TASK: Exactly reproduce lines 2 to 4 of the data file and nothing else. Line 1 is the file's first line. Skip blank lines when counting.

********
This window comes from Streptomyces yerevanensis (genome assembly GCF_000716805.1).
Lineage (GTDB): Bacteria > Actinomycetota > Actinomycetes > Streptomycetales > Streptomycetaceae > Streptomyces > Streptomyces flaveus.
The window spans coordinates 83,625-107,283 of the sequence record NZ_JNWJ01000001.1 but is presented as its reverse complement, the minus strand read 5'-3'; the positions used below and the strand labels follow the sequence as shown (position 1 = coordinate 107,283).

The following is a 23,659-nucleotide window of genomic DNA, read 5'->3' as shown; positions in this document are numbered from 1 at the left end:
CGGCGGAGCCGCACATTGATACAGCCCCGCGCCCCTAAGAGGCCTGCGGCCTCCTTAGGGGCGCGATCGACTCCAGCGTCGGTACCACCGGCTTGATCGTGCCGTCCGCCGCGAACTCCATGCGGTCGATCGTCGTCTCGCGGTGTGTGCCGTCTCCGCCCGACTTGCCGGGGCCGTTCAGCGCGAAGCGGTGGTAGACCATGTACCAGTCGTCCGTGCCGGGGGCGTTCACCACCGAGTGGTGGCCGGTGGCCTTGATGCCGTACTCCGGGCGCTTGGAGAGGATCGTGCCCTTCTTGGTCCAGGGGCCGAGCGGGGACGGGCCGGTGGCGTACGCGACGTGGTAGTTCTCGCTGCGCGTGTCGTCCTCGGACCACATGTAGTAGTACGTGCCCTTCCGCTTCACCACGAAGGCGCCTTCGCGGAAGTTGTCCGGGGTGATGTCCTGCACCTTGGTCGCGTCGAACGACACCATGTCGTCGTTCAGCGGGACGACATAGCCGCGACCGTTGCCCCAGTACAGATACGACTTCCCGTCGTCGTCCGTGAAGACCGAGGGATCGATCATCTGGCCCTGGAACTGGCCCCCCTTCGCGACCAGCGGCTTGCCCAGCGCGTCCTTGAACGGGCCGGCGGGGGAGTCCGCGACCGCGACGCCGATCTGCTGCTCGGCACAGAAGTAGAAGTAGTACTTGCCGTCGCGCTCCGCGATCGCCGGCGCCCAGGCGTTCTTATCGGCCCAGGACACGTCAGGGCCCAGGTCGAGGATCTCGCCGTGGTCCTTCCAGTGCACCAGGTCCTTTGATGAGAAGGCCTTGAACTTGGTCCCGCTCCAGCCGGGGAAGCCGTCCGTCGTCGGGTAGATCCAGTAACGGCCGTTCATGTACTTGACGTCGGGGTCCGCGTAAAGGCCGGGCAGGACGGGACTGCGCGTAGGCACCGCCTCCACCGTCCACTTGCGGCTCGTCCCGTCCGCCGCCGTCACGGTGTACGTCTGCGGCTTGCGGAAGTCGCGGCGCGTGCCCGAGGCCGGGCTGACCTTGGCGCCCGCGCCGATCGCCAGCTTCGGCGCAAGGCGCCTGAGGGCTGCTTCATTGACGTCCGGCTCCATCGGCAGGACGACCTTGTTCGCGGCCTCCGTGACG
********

Lineage (GTDB): Bacteria > Actinomycetota > Actinomycetes > Streptomycetales > Streptomycetaceae > Streptomyces > Streptomyces flaveus.
The window spans coordinates 83,625-107,283 of the sequence record NZ_JNWJ01000001.1 but is presented as its reverse complement, the minus strand read 5'-3'; the positions used below and the strand labels follow the sequence as shown (position 1 = coordinate 107,283).

The following is a 23,659-nucleotide window of genomic DNA, read 5'->3' as shown; positions in this document are numbered from 1 at the left end: